On birth, Jesus out of heaven fully engages all men under the axis of the world, flesh, and “powers”; in the words from St. Paul, “[God’s]… Son… born of woman, born under the law, to redeem those who were under the law” (Gal. 4:4b, 5a).

 

Later, Jesus on the cross burst the cords of sin and the righteous demands of the law for our death, inviting release and a new allegiance in cords of the Father’s love.    

 

Like Israel’s wash through the Red Sea, Baptism releases from sin’s bondage, spiritual rulers, and worldly authorities. Baptism is God’s powerful Speech in the water, commanding all captors, “Let my people go, that they may serve me” (Ex. 9:1).

 

On the Child’s birth, his angelic host echoed the command, countering Caesar’s registration of men by proclaiming the Babe’s superior authority and word, whose “name is above every name” (Phil. 2:9), “Savior”, “Christ”, and “Lord” (Luke 2:11).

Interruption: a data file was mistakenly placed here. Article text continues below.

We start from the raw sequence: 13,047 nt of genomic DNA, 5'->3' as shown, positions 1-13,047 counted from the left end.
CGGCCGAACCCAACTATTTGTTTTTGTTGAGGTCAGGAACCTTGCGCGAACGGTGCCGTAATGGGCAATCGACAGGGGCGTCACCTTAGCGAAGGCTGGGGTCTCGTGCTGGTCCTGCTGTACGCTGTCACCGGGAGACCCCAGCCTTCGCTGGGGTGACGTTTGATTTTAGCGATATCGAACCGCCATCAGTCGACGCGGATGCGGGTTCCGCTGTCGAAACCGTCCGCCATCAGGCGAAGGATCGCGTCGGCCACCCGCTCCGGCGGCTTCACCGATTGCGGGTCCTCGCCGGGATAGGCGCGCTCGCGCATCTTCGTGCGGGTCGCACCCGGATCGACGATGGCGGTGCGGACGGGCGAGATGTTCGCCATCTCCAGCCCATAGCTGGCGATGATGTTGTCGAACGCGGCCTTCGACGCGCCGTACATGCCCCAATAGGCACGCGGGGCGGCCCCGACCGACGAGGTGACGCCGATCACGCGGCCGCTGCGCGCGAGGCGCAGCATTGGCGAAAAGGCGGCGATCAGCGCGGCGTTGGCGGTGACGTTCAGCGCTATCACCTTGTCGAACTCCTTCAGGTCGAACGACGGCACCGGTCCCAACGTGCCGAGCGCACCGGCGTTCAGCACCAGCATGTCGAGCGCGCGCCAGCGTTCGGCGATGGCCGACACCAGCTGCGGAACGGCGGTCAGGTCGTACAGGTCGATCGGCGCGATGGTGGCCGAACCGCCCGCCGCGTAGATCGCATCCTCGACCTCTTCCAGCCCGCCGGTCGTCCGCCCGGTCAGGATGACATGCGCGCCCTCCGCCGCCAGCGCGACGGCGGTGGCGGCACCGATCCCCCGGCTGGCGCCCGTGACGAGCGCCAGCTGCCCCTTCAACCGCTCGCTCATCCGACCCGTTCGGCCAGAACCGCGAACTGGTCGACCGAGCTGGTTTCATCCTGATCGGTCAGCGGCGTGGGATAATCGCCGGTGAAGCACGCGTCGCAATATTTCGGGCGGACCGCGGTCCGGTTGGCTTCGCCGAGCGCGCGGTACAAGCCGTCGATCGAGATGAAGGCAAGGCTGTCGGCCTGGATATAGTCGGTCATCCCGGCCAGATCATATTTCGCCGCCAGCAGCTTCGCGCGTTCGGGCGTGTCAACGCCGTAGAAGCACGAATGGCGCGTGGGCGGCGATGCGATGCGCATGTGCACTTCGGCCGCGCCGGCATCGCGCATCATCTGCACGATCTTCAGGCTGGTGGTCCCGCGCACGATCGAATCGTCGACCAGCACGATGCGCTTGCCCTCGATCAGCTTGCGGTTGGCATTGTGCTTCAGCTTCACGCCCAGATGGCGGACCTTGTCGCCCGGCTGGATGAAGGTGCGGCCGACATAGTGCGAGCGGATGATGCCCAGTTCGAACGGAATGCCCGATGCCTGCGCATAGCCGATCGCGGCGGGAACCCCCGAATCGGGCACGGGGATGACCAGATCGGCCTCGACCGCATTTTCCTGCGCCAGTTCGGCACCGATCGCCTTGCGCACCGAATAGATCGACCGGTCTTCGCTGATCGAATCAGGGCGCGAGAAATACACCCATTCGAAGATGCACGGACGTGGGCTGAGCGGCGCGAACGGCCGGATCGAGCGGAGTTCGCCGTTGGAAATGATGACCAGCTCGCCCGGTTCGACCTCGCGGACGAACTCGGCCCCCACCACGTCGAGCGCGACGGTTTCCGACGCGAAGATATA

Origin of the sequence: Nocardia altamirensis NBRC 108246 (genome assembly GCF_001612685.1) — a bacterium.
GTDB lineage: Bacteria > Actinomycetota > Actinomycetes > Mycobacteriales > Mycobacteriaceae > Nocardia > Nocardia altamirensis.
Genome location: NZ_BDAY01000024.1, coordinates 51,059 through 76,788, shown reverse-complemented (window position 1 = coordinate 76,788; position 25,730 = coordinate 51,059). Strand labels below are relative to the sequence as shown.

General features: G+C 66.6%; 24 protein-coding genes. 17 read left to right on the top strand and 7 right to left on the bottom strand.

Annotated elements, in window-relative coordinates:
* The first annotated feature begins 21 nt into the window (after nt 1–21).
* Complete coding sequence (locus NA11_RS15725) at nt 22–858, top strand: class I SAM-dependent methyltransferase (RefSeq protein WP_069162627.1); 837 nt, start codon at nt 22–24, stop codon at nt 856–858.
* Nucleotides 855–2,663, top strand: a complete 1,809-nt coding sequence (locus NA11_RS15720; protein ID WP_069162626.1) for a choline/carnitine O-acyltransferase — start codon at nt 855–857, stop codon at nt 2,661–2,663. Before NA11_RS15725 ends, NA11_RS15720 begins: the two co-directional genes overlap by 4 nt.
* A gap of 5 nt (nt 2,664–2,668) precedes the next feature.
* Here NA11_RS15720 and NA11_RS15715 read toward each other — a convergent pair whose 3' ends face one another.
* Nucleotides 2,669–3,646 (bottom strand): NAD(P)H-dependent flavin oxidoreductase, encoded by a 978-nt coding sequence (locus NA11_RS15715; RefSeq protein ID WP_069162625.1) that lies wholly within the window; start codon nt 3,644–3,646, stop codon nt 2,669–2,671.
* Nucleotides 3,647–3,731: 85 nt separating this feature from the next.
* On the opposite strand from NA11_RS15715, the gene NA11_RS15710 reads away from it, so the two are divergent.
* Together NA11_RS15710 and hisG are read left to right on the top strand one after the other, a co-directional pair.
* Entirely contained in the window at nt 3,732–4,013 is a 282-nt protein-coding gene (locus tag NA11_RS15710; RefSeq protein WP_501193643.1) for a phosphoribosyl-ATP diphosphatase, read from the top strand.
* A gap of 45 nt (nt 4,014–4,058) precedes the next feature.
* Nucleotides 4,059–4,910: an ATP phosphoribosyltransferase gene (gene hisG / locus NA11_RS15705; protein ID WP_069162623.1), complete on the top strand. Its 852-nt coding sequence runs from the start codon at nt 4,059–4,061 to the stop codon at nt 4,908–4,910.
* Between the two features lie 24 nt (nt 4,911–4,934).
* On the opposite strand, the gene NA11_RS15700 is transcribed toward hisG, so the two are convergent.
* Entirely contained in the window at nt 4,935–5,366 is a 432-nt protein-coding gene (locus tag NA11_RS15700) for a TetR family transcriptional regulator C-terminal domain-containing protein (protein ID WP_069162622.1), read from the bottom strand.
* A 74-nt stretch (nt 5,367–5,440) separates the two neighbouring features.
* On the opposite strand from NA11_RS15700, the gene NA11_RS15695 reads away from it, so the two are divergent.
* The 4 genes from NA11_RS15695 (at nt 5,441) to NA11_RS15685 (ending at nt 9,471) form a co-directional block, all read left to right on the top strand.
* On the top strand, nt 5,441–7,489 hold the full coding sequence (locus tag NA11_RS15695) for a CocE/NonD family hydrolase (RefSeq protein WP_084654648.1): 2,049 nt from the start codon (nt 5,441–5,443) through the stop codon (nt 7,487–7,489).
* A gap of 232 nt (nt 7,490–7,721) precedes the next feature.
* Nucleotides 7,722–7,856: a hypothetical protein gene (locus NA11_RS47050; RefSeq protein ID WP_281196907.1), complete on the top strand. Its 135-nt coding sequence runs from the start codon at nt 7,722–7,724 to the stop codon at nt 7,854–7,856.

Seven hundred years earlier, Isaiah prophesied of the virgin born Child’s superiority: he is, “Wonderful Counselor, Mighty God, Everlasting Father, Prince of Peace” (9:6), of whose government every other allegiance must be renounced.

 

Today we look about; the world, whatever its motives, declares this day an amalgamated “happy time”; well I guess so, but Christmas does not belong to lounge singers who peddle vapid happy tunes. It is, in the church’s mass, where we recall that the Nativity is God’s long-awaited solution to man’s worldly struggles that do not disappear in a day.

 

The Nativity is not a day; it is a season in context that the Babe comes amid worldly hatred. This will be made clear next Sunday when Herod and all Jerusalem are distressed at the Child’s coming rein.